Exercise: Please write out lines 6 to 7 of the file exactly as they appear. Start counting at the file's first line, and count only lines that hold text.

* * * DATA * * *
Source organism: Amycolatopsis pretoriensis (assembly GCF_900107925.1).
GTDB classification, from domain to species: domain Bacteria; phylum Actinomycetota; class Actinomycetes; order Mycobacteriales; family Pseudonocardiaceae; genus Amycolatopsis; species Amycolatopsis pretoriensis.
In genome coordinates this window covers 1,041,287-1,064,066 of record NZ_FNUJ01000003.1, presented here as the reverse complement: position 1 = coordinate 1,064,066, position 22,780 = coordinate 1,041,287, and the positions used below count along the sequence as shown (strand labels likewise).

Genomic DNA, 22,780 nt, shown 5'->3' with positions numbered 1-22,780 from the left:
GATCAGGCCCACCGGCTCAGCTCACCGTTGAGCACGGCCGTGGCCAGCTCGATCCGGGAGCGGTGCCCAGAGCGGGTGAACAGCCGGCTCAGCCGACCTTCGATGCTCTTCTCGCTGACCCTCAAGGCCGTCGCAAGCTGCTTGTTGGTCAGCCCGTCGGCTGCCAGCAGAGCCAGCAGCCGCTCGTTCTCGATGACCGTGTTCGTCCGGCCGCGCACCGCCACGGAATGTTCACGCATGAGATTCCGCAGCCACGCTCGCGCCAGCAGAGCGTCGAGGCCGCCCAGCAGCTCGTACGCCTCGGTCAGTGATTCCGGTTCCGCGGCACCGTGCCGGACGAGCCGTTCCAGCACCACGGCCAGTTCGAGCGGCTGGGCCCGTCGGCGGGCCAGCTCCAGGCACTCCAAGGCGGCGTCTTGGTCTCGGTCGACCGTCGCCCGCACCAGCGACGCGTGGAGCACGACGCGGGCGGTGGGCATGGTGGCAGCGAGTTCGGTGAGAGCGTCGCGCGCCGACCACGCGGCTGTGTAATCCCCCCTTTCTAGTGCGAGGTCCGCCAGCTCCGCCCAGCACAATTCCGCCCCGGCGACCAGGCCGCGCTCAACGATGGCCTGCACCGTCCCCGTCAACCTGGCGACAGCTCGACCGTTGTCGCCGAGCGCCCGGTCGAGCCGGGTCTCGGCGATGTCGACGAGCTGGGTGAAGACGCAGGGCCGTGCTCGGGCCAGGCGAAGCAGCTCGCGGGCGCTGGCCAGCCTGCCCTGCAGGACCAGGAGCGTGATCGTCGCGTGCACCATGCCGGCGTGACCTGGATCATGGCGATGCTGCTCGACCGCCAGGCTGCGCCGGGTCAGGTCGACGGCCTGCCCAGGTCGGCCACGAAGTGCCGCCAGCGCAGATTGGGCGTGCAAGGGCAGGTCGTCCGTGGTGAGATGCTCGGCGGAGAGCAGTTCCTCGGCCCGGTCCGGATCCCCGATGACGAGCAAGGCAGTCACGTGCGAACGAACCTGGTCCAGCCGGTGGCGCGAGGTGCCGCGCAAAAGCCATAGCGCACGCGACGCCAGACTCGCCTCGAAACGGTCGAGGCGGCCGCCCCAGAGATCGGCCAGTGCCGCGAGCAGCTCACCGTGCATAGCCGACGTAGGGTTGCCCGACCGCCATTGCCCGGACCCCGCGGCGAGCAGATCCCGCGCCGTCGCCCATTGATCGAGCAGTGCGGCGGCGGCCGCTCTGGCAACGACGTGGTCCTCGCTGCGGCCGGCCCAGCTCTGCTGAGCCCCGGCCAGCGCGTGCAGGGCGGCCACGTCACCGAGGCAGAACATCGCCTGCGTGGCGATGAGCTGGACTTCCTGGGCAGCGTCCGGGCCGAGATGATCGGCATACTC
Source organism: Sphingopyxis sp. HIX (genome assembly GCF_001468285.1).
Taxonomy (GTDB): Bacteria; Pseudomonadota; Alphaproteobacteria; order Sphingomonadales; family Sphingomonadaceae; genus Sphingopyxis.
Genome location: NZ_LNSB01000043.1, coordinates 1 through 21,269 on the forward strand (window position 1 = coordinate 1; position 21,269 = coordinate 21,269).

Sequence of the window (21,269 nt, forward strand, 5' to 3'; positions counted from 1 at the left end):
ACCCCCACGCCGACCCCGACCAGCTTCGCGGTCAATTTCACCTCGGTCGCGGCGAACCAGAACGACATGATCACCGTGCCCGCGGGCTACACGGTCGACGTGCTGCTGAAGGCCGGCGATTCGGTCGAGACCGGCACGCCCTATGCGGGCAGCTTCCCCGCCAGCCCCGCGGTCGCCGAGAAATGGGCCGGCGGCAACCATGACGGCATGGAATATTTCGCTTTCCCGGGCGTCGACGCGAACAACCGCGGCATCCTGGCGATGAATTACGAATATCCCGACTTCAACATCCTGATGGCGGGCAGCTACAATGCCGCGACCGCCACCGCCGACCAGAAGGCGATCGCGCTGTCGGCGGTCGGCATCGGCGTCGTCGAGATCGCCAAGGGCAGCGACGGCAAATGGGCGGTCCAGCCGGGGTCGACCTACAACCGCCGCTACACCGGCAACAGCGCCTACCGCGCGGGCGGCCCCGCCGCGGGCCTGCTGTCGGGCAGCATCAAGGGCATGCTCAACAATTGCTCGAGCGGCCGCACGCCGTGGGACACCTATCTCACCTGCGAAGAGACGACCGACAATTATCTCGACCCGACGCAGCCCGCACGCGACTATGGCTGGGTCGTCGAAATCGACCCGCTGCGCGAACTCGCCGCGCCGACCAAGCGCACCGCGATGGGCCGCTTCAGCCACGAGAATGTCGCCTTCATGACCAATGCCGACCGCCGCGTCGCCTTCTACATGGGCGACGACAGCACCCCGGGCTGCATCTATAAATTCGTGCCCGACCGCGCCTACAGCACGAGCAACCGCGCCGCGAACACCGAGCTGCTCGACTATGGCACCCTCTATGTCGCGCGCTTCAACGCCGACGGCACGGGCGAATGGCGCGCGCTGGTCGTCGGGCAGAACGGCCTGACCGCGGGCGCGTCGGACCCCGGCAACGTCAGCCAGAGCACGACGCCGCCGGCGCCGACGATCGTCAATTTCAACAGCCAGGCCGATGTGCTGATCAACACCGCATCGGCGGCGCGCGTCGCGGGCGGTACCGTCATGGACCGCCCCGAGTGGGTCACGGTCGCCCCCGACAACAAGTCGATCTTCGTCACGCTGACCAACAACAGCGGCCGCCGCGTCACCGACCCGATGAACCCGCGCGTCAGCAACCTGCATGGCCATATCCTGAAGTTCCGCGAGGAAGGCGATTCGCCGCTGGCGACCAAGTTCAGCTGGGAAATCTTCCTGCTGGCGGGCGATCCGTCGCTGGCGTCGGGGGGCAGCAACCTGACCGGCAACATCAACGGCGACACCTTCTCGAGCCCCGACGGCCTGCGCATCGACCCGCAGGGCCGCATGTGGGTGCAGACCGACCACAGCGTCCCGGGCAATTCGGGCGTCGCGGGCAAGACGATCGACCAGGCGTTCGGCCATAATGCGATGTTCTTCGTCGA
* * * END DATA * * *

Source organism: Sphingopyxis sp. HIX (genome assembly GCF_001468285.1).
Taxonomy (GTDB): Bacteria; Pseudomonadota; Alphaproteobacteria; order Sphingomonadales; family Sphingomonadaceae; genus Sphingopyxis.